Brad Bird’s first film was the brilliant science fiction animation The Iron Giant and Ratatouille shows that he is just getting better. It is marketed to children, but is so smart and multi-layered that it is most undoubtedly adult entertainment as well. This film really invokes all sorts of work, some light hearted like The Ugly Duckling and Dumbo, but some very dark like George Orwell’s Down and Out in London and Paris and China Miéville’s King Rat. Ratatouille pulls the most out of a very simple story.
The main premise is about a rat named Remy, who has the gift to cook. A connoisseur of fine food, Remy manages to help a bumbling garbage boy with no self confidence, Linguini, become the talk of Paris, by using him as his avatar to cook Paris’ finest cuisine. However Remy has a dilemma – now that he has risen to stardom, his family try to bring him back to the colony because of their distrust for humans, and Linguini begins to let the fame and fortune go to his head. It all heads to a hilarious, poignant and insightful climax.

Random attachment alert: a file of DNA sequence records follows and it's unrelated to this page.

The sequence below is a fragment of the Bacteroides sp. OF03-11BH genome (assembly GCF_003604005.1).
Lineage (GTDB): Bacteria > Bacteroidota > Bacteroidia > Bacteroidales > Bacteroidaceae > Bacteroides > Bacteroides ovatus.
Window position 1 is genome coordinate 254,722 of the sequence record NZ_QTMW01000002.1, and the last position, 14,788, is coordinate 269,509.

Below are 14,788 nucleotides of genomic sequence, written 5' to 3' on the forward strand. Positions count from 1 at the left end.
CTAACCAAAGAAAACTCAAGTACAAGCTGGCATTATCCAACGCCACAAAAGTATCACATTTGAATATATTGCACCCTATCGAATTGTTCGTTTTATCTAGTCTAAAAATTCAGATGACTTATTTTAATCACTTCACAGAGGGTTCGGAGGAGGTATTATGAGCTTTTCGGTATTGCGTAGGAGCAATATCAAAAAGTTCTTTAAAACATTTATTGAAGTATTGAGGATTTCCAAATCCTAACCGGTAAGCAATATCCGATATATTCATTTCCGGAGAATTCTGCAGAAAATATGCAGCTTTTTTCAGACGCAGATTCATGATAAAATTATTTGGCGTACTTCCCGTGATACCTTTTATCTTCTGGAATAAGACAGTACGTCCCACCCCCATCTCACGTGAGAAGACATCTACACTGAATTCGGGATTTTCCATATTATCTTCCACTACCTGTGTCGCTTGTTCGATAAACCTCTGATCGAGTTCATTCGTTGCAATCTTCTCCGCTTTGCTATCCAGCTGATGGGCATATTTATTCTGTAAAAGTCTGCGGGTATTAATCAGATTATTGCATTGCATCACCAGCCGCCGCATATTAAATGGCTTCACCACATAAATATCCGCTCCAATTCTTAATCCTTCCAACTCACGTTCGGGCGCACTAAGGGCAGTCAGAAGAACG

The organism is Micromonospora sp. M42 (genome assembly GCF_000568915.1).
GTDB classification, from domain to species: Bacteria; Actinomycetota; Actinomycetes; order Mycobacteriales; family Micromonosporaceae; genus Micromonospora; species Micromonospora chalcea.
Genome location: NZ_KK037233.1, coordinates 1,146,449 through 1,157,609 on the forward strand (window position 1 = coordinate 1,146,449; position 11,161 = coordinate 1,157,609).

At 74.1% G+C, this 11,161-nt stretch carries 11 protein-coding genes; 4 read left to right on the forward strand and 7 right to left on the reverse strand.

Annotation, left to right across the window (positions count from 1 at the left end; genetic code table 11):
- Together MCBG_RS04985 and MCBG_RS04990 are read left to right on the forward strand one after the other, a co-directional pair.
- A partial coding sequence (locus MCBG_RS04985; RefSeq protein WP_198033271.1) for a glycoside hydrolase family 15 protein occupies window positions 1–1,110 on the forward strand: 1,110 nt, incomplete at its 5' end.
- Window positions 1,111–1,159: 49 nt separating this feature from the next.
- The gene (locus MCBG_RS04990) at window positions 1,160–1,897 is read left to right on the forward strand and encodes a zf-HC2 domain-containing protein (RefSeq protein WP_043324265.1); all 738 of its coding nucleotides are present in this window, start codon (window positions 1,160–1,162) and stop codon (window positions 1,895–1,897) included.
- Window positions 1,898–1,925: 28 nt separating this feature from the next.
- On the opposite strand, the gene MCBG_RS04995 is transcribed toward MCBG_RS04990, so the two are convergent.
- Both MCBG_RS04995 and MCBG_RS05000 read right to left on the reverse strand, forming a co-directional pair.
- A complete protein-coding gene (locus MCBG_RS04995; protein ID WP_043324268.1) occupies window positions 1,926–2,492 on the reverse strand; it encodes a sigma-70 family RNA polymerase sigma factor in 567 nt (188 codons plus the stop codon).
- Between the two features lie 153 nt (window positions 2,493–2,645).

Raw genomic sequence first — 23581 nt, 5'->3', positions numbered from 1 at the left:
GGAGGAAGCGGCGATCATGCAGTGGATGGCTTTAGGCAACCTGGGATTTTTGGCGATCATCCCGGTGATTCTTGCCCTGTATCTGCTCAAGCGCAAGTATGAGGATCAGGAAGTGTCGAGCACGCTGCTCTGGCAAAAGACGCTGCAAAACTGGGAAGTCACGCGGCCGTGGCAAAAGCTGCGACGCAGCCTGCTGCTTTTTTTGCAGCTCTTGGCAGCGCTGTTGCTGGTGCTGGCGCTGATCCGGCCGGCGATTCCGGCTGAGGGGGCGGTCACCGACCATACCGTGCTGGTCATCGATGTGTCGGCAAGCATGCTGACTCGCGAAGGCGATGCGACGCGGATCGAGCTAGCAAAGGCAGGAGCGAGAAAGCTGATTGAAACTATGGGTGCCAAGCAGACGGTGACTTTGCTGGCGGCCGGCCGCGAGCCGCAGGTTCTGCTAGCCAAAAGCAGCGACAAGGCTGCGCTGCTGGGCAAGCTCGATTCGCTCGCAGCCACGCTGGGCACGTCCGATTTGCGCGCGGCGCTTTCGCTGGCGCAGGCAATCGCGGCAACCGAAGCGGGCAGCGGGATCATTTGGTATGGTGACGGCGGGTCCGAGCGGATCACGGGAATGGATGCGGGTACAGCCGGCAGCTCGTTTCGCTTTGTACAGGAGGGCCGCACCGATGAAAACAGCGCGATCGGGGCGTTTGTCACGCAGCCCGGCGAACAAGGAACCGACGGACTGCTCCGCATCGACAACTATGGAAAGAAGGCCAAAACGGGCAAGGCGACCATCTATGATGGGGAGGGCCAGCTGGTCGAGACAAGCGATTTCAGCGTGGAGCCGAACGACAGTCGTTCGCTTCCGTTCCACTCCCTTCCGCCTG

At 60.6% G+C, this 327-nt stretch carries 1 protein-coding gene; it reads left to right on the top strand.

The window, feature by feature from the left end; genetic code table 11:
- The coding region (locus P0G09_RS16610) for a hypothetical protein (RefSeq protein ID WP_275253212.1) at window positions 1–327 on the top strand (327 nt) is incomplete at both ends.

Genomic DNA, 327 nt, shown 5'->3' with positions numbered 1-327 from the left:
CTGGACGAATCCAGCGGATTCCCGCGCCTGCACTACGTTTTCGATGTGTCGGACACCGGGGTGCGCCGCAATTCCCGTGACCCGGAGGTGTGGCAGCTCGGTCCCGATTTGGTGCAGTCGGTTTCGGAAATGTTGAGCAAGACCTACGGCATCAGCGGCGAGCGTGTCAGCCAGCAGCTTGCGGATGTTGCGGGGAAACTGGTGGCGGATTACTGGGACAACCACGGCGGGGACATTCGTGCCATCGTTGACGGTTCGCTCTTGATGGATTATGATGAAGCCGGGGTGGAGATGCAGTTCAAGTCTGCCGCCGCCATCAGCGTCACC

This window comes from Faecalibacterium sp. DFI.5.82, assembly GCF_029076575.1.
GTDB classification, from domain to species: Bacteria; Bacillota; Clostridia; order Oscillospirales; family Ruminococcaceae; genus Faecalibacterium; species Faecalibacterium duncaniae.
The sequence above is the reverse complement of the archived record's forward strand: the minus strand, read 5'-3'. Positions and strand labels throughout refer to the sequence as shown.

Everything in this film is pretty much spot on. The animation is totally cutting edge. The voice actors are all perfect – Patton Oswalt and Lou Romano should be heading for big things after this film. A film that is about rats – something that humans instinctually fear, and cooking – something that humans instinctually love, should be pretty hard to pull off, but the brilliance of Brad Bird and the team at Pixar bring it together, and it really works.